Mindfulness in the workplace
Imagine this: You’ve been at work – on your feet – for 5 or 6 hours now. You’re physically exhausted and mentally drained because all shift you’ve had to remember things like table 94 needs a side of ranch and a refill while table 92 needs napkins, 93 wants to pay, 91 wants to have a conversation, you just had doubles sat at 95 and 96, and you have to run food and stock ice all at the same time.
The reality is that we don’t have to imagine this scenario because we live a similar reality every day. Swap out table numbers for different clients and grabbing napkins and refills for any array of client deliverables, and you’ve got a very similar situation. Working in a restaurant is just like working in an agency.
Admittedly, I didn’t always believe this to be true. How could these two environments be anything alike when they appear to be polar opposites on the surface? After having conversations with fellow colleagues within Text100 and at Red Robin, I’ve come to realize that these two industries really aren’t all that different at the core. And if you think I’m the only one who believes this, just check out this post: Why All PR Pros Should Work as Wait Staff.
Allow me to scale agency life down a bit and put a restaurant guise on it:
- The pace: It’s fast, and there is no slowing down. You need to keep up, be organized and learn how to prioritize what you need to accomplish. While all steps of service are important and feed into the customer experience, sometimes you have to decide whether or not getting a drink refill for one table is more important than greeting another on time. A PR pro’s life is a running to-do list, and organizational skills are a true asset to this career. Often times, we have to prioritize which tasks to complete first – without letting anything fall off our radar or upsetting a client.
- The menu: This is everything we offer laid out for you, but if there is something missing from the menu, we are happy to customize your order. Agencies also have a set list of offerings we bring to the table, but often times clients ask us to do something that is outside our knowledge or skill realm. Despite that, we try our best to deliver them what they are asking for; therefore, we are customizing their experience with our firm.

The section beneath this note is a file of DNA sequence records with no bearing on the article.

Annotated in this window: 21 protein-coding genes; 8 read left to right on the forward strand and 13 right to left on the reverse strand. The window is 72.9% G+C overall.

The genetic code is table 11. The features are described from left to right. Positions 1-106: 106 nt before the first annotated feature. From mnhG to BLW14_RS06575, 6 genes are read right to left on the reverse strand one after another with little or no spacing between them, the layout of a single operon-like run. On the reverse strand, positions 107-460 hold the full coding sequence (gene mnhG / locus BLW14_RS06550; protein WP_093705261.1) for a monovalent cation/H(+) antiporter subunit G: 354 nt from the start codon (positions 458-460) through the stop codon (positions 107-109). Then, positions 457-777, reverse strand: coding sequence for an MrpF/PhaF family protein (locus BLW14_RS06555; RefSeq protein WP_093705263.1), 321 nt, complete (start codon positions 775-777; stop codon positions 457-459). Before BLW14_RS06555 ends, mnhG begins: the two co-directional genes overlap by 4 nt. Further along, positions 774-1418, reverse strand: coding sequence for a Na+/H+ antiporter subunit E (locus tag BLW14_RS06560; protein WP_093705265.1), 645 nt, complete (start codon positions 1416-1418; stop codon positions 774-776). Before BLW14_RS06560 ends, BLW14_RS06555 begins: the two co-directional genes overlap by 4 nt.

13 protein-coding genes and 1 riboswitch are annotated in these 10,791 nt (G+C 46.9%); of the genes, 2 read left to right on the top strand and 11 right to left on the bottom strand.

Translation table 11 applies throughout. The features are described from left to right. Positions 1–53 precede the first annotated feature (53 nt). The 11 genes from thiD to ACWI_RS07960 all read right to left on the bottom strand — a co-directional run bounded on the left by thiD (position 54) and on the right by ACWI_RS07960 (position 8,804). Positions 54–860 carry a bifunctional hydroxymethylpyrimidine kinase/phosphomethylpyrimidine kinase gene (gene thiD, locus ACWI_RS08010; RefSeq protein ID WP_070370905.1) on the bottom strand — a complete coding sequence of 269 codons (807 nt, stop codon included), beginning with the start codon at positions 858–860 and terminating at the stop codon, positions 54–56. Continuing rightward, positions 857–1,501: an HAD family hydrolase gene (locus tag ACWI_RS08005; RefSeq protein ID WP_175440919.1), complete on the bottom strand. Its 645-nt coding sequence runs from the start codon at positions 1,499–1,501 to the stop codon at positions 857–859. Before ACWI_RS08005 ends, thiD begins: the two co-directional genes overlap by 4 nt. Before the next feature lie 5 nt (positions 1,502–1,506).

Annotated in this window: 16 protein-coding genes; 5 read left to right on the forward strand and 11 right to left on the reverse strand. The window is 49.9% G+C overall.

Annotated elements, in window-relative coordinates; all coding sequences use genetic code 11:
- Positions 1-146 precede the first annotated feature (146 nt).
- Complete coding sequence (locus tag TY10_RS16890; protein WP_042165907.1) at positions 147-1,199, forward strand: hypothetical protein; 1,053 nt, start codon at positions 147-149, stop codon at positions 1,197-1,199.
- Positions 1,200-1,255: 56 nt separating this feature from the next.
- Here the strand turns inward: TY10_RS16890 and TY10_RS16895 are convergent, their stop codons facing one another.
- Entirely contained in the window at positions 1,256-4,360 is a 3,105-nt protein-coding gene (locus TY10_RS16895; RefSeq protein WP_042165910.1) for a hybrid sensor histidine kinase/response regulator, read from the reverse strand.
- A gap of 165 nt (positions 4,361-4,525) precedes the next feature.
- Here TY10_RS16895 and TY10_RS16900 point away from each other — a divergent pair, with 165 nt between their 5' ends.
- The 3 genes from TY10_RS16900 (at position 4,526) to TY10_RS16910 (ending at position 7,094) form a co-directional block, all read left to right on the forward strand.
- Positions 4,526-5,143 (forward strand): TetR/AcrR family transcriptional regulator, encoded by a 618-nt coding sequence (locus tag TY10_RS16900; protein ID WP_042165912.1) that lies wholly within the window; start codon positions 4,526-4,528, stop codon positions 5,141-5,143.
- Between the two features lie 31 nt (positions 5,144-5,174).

- Your section: A typical restaurant section has between three to five tables that a server is responsible to take care of. This is just like being on three to five different accounts in an agency – you apply the same basic skills to each client, and have different requests coming from all of them simultaneously. Whether you call them customers or clients, they are essentially the same – they are people we are serving in some capacity (and they help pay our bills!) That being said, it is important to make connections with your guests or clients because it ensures satisfaction and loyalty.
- Working as a team: Not only do you have your section to tend to, but there are general side-work items that need to be completed as well like stocking straws, cleaning up debris or brewing coffee. One person can’t do it all, so it is essential to instill an idea of “Total Team.” This idea gives a backbone to the restaurant, and it let’s all team members know they can rely on one another. The same is true in an agency. A team of people work together to provide the support clients need, all while supporting each other. So if one person is bogged down with writing a byline and can’t get to the next item on their list, another person will jump in and help finish that end of day coverage report so a deadline isn’t missed.
The comparisons could go on, but the point is that as either a server or a PR pro, you are catering to someone else’s needs – and the skills developed in the restaurant industry directly correlate with the skills needed to grow in public relations.